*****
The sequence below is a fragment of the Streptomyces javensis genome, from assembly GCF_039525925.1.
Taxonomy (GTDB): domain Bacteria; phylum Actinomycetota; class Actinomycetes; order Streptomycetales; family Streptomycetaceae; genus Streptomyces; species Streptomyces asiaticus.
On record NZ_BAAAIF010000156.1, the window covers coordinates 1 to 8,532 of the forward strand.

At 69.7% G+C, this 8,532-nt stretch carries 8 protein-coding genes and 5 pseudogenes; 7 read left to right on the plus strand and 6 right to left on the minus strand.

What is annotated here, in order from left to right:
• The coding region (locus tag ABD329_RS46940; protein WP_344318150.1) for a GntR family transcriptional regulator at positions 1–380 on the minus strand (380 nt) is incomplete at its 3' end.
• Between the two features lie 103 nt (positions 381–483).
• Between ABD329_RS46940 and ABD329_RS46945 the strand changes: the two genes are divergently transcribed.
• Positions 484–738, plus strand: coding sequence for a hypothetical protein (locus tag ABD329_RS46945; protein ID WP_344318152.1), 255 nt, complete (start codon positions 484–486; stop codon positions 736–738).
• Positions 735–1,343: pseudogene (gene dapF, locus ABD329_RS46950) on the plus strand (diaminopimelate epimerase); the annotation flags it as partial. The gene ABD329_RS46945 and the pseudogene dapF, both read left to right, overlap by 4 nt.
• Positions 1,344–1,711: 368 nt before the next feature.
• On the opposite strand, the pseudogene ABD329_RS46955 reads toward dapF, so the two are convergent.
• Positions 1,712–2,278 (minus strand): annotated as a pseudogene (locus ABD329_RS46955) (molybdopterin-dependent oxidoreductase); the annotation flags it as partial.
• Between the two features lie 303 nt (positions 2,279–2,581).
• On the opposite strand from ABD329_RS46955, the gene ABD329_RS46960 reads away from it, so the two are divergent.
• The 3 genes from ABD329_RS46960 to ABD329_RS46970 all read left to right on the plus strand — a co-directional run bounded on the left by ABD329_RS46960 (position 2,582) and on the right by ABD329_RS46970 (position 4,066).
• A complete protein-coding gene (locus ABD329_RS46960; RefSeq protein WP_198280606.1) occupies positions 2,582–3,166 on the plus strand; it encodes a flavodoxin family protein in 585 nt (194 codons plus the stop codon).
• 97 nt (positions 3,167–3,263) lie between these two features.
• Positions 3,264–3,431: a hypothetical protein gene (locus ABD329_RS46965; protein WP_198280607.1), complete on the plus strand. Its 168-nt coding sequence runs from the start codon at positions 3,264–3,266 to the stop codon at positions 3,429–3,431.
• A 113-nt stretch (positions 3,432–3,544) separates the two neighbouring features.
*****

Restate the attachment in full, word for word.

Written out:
The sequence below is a fragment of the Streptomyces javensis genome, from assembly GCF_039525925.1.
Taxonomy (GTDB): domain Bacteria; phylum Actinomycetota; class Actinomycetes; order Streptomycetales; family Streptomycetaceae; genus Streptomyces; species Streptomyces asiaticus.
On record NZ_BAAAIF010000156.1, the window covers coordinates 1 to 8,532 of the forward strand.

At 69.7% G+C, this 8,532-nt stretch carries 8 protein-coding genes and 5 pseudogenes; 7 read left to right on the plus strand and 6 right to left on the minus strand.

What is annotated here, in order from left to right:
• The coding region (locus tag ABD329_RS46940; protein WP_344318150.1) for a GntR family transcriptional regulator at positions 1–380 on the minus strand (380 nt) is incomplete at its 3' end.
• Between the two features lie 103 nt (positions 381–483).
• Between ABD329_RS46940 and ABD329_RS46945 the strand changes: the two genes are divergently transcribed.
• Positions 484–738, plus strand: coding sequence for a hypothetical protein (locus tag ABD329_RS46945; protein ID WP_344318152.1), 255 nt, complete (start codon positions 484–486; stop codon positions 736–738).
• Positions 735–1,343: pseudogene (gene dapF, locus ABD329_RS46950) on the plus strand (diaminopimelate epimerase); the annotation flags it as partial. The gene ABD329_RS46945 and the pseudogene dapF, both read left to right, overlap by 4 nt.
• Positions 1,344–1,711: 368 nt before the next feature.
• On the opposite strand, the pseudogene ABD329_RS46955 reads toward dapF, so the two are convergent.
• Positions 1,712–2,278 (minus strand): annotated as a pseudogene (locus ABD329_RS46955) (molybdopterin-dependent oxidoreductase); the annotation flags it as partial.
• Between the two features lie 303 nt (positions 2,279–2,581).
• On the opposite strand from ABD329_RS46955, the gene ABD329_RS46960 reads away from it, so the two are divergent.
• The 3 genes from ABD329_RS46960 to ABD329_RS46970 all read left to right on the plus strand — a co-directional run bounded on the left by ABD329_RS46960 (position 2,582) and on the right by ABD329_RS46970 (position 4,066).
• A complete protein-coding gene (locus ABD329_RS46960; RefSeq protein WP_198280606.1) occupies positions 2,582–3,166 on the plus strand; it encodes a flavodoxin family protein in 585 nt (194 codons plus the stop codon).
• 97 nt (positions 3,167–3,263) lie between these two features.
• Positions 3,264–3,431: a hypothetical protein gene (locus ABD329_RS46965; protein WP_198280607.1), complete on the plus strand. Its 168-nt coding sequence runs from the start codon at positions 3,264–3,266 to the stop codon at positions 3,429–3,431.
• A 113-nt stretch (positions 3,432–3,544) separates the two neighbouring features.